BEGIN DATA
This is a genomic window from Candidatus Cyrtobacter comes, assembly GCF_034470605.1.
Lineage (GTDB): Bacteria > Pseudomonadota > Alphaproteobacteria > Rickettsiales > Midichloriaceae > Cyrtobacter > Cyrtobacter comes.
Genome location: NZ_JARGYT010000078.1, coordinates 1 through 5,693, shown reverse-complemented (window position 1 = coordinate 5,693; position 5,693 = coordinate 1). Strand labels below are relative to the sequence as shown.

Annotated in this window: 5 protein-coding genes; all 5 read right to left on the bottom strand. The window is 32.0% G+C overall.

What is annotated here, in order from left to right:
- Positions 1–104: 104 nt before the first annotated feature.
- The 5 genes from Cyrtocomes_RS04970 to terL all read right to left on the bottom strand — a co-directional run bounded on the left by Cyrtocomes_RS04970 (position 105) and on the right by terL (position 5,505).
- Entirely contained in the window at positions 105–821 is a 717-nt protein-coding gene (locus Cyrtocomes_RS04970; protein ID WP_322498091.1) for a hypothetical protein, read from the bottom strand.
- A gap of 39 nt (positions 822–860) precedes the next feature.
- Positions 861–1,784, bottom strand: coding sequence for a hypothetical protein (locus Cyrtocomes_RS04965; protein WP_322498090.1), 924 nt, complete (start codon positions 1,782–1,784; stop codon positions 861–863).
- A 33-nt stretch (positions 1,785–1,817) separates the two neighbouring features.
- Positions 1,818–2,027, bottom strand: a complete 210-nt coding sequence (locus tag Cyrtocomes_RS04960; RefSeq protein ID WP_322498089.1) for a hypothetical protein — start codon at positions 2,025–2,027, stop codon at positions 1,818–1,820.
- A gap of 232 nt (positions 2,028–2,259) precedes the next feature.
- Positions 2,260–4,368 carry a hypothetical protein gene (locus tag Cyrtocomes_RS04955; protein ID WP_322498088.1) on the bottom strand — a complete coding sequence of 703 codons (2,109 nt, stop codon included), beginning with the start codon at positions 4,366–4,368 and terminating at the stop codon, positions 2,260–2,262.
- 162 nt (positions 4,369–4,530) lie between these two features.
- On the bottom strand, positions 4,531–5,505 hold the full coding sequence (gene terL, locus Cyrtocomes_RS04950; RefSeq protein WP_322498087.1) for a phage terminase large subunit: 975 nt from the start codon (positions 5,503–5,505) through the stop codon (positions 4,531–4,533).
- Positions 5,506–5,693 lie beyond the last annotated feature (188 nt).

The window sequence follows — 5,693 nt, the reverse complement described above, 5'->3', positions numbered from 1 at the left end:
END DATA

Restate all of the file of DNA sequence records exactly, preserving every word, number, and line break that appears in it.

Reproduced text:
This is a genomic window from Candidatus Cyrtobacter comes, assembly GCF_034470605.1.
Lineage (GTDB): Bacteria > Pseudomonadota > Alphaproteobacteria > Rickettsiales > Midichloriaceae > Cyrtobacter > Cyrtobacter comes.
Genome location: NZ_JARGYT010000078.1, coordinates 1 through 5,693, shown reverse-complemented (window position 1 = coordinate 5,693; position 5,693 = coordinate 1). Strand labels below are relative to the sequence as shown.

Annotated in this window: 5 protein-coding genes; all 5 read right to left on the bottom strand. The window is 32.0% G+C overall.

What is annotated here, in order from left to right:
- Positions 1–104: 104 nt before the first annotated feature.
- The 5 genes from Cyrtocomes_RS04970 to terL all read right to left on the bottom strand — a co-directional run bounded on the left by Cyrtocomes_RS04970 (position 105) and on the right by terL (position 5,505).
- Entirely contained in the window at positions 105–821 is a 717-nt protein-coding gene (locus Cyrtocomes_RS04970; protein ID WP_322498091.1) for a hypothetical protein, read from the bottom strand.
- A gap of 39 nt (positions 822–860) precedes the next feature.
- Positions 861–1,784, bottom strand: coding sequence for a hypothetical protein (locus Cyrtocomes_RS04965; protein WP_322498090.1), 924 nt, complete (start codon positions 1,782–1,784; stop codon positions 861–863).
- A 33-nt stretch (positions 1,785–1,817) separates the two neighbouring features.
- Positions 1,818–2,027, bottom strand: a complete 210-nt coding sequence (locus tag Cyrtocomes_RS04960; RefSeq protein ID WP_322498089.1) for a hypothetical protein — start codon at positions 2,025–2,027, stop codon at positions 1,818–1,820.
- A gap of 232 nt (positions 2,028–2,259) precedes the next feature.
- Positions 2,260–4,368 carry a hypothetical protein gene (locus tag Cyrtocomes_RS04955; protein ID WP_322498088.1) on the bottom strand — a complete coding sequence of 703 codons (2,109 nt, stop codon included), beginning with the start codon at positions 4,366–4,368 and terminating at the stop codon, positions 2,260–2,262.
- 162 nt (positions 4,369–4,530) lie between these two features.
- On the bottom strand, positions 4,531–5,505 hold the full coding sequence (gene terL, locus Cyrtocomes_RS04950; RefSeq protein WP_322498087.1) for a phage terminase large subunit: 975 nt from the start codon (positions 5,503–5,505) through the stop codon (positions 4,531–4,533).
- Positions 5,506–5,693 lie beyond the last annotated feature (188 nt).

The window sequence follows — 5,693 nt, the reverse complement described above, 5'->3', positions numbered from 1 at the left end: